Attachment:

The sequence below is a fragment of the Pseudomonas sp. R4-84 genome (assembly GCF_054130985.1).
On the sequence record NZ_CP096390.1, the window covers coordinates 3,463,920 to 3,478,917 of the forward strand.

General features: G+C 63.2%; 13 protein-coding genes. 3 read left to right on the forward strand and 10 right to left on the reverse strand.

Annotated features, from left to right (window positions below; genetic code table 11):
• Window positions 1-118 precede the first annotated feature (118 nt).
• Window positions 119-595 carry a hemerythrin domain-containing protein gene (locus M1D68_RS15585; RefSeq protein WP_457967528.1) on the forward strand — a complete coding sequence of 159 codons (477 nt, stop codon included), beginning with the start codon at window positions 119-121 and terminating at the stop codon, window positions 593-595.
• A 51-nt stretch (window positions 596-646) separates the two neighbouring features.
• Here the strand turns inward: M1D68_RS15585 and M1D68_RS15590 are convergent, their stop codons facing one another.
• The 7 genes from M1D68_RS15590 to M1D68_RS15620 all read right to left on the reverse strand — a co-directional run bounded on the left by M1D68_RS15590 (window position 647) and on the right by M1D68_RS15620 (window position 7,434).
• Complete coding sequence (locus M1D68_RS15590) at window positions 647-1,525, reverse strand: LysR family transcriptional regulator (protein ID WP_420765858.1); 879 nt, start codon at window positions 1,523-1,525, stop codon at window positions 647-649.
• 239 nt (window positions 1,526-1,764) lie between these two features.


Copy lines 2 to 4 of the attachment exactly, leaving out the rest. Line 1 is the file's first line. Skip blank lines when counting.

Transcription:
On the sequence record NZ_CP096390.1, the window covers coordinates 3,463,920 to 3,478,917 of the forward strand.

General features: G+C 63.2%; 13 protein-coding genes. 3 read left to right on the forward strand and 10 right to left on the reverse strand.

Annotated features, from left to right (window positions below; genetic code table 11):